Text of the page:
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The Automotive Industry: PowerPoint Presentation
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The Automotive Industry:

The Automotive Industry:

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The Automotive Industry:

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  1. The Automotive Industry: • Fuel Value ChainHeavy Duty Diesel Technology

  2. Section Overview • Air Pollutants from Diesel HDVs • HDVs Engines • Units • European HDD Engine Standards • Particulate Matter • HDD Emissions • Effect of Fuel Quality • Heating Release and Cetane • Sulfur • Conclusions

  3. Air Pollutants from Diesel HDVs • Pollutants similar to diesel light-duty vehicles • Carbon monoxide • Oxides of nitrogen (NOx) • Hydrocarbons (HC or THC) • Particulate Matter (PM) • Sometimes (NOx + HC) are regulated together • Carbon dioxide • Implies fuel efficiency Image Source: www.peterbilt.com

  4. Heavy Duty Diesel Engines • Fuel economy favors use in commerce • no throttling losses • emissions control impacts efficiency • Power density is now high • 35 kW/liter on-road Image Source: www.everytime.cummins.com

  5. Heavy Duty Diesel Engines – cont’d • Lower speed operation than for light duty • 1,800 rpm rated speed typical for large trucks • Rated speed is increasing to 2100 rpm. • Higher speed = higher power density • 2,600 rpm typical for 1-liter per cyl. engines • Higher fuel ignition tolerance • Stringent on-road standards • NOx (0.02g/hp-hr USA 2010), PM • PM traps (2007, USA on-road) Image Source: www.cat.com

  6. Units • Light-duty vehicles are usually regulated in distance-specific units, eg. g/mile or g/km. • Heavy-duty vehicles are regulated through engine emissions standards. Brake-specific (Brake = flywheel energy) units are used, such as g/bhp-hr or g/kw-h. • They can be compared approximately using fuel-specific units, such as g/kg fuel or g/gallon fuel. • The nature of the test cycle will affect emissions, regardless of units chosen

  7. European HDD Engine Standards • In 1992 Euro I standards were introduced. The NOx and PM levels are easily attained • Euro II regulations in 1996 and 1998 reduced NOx slightly and PM was reduced by more than a factor of two • Euro I and II used steady-state tests • Euro III standards (2000) introduced NOx and PM levels similar to US 1998 standards. These can be met with fairly conventional technology • Euro IV/V standards (2005/2008) included allowance for enhanced environmentally friendly vehicles • As in the US, off-cycle emissions are prohibited • There are durability requirements.

  8. PM • Particulate matter (PM) is usually defined by a filter collection method • Filter method implies a mass standard • Europe is adopting number count • Number count / mass / health effects research is ongoing (ACES) • PM consists of small particles and condensed droplets • Composition varies widely • PM is often classified by size • Both primary (tailpipe soot, brake dust) and secondary PM (from NOx) arise from engines and vehicles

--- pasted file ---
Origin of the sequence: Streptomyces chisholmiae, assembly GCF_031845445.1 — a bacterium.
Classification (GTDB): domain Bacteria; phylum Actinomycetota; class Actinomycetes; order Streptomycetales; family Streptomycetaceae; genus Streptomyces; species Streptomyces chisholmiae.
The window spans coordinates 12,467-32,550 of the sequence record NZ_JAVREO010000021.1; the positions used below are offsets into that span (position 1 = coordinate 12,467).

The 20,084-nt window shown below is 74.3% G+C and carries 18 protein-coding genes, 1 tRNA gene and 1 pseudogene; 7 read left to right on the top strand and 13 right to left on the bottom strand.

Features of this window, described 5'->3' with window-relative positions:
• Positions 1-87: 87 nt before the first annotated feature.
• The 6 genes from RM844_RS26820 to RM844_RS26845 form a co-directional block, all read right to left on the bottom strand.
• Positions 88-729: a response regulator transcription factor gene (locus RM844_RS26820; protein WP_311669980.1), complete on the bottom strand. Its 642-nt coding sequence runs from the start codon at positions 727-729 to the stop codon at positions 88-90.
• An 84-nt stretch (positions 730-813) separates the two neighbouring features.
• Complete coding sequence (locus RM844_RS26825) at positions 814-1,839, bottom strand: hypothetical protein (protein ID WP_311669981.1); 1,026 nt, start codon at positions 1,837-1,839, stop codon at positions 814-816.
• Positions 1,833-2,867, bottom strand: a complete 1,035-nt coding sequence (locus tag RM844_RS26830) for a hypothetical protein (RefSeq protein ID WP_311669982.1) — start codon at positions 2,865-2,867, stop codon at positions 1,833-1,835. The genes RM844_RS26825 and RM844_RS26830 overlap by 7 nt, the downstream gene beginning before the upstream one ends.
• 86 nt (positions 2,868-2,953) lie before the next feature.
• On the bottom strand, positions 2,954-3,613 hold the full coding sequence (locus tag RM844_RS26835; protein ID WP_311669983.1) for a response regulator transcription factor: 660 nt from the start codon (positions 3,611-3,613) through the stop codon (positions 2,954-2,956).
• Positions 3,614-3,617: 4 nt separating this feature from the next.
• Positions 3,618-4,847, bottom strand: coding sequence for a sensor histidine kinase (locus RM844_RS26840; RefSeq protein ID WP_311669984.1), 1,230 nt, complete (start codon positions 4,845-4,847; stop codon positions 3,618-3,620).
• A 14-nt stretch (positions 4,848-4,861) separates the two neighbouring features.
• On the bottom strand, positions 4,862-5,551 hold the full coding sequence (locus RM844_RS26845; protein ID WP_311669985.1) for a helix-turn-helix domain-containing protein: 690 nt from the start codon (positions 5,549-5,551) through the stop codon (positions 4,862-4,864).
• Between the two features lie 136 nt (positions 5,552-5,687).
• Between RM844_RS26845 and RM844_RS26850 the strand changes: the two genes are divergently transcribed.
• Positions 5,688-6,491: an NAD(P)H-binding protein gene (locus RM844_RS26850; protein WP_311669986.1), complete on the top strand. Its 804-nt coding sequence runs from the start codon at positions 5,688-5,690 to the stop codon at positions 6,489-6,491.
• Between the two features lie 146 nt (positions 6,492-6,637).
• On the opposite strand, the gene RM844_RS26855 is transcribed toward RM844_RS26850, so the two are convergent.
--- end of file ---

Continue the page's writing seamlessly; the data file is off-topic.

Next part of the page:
9. PM Emissions & Turbocharging • Turbochargers increase engine power density • Full boost • Wastegates • Variable geometry • Variable vane • There is a 1 to 4 second lag in boost • A “puff” of PM (and CO) arises if the engine is too rich during a transient images: Garrett turbocharger & www.dieselparticulatefilter.com

  10. HDD Emissions

  11. Meeting PM Standards – The Technology • US 1991 Standards or Euro II 1996 standards are reasonably easily met with high pressure fuel injection and careful air management • Euro III and US 1994 standards require more attention to air management. Electronic control is a benefit • Euro IV and US 2007 levels represent substantial reduction and require exhaust PM filtration • Catalyzed exhaust PM filtration requires “ultra low sulfur diesel” (10 to 50 ppm)

  12. Exhaust PM Filtration Technology Images: www.dieselforum.org

  13. Injection Styles for Diesel Engines • Common rail operation permits multiple injections (or rate shaping), high pressure injection, and precise control. • Unit Injectors are still widely employed • Both styles offer multiple injection opportunities • Fuel must have sufficient lubricity for all diesel engines (Europe: 460-microns wear scar maximum limit via HFRR test) (ASTM D975 Lubricity, HFRR @60°C D6079 520 max microns) Image Source: Bosch & Delphi

  14. Fuel Quality Effects

  15. Fuel Effects • Effects are similar for heavy-duty and light duty • High cetane & high paraffin fuels reduce NOx, improve cold starting • Ultra-low sulfur levels are required for oxidation catalysts and catalyzed PM filters • Control of T90 or T95 assists in reducing PM • Low-sulfur & low base lubricating oils are now favored for use with ULSD

  16. Relating Heat Release and Cetane • Low cetane causes large premix burn • Premix burn encourages NOx formation • Low cetane hinders starting Source: Dieselnet.com

  17. Diesel Sulfur Content • Europe • 1994 2,000 ppm. (49 Cetane) • 1996: 500 ppm. • 2000: 350 ppm (51 Cetane) • 2005: 50 ppm maximum. “Sulfur-free” 10 ppm sulfur diesel also required. • 2009: 10 ppm • USA • 2006: 15 ppm for on-highway, ready for 2007 low PM standard

  18. Conclusions • Fuel quality effects are similar for LDVs and HDVs • Sulfur content is the most important issue • T90/T95 limit is important to reduce PM